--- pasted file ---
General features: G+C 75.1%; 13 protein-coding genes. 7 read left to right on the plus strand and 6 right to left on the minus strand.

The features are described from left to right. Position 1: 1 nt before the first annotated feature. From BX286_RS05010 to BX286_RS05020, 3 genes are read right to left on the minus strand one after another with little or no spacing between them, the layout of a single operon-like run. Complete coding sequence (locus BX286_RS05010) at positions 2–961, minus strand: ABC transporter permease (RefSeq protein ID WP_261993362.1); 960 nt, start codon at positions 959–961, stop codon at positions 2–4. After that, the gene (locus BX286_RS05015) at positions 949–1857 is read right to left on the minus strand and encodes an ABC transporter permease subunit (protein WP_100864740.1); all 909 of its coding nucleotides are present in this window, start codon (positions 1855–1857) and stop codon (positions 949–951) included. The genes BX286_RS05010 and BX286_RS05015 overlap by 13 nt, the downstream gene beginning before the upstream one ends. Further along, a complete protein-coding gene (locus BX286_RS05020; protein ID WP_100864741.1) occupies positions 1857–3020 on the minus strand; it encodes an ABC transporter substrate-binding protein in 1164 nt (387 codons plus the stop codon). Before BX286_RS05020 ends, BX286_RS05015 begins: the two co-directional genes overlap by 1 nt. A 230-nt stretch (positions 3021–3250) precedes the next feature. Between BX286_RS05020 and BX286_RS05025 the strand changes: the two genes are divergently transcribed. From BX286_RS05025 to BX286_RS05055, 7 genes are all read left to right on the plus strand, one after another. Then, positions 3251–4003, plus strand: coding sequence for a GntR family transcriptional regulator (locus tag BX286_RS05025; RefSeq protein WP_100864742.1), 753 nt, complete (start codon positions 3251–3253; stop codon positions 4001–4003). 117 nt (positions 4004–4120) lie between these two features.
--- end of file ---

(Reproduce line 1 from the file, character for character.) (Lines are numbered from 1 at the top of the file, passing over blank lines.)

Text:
General features: G+C 75.1%; 13 protein-coding genes. 7 read left to right on the plus strand and 6 right to left on the minus strand.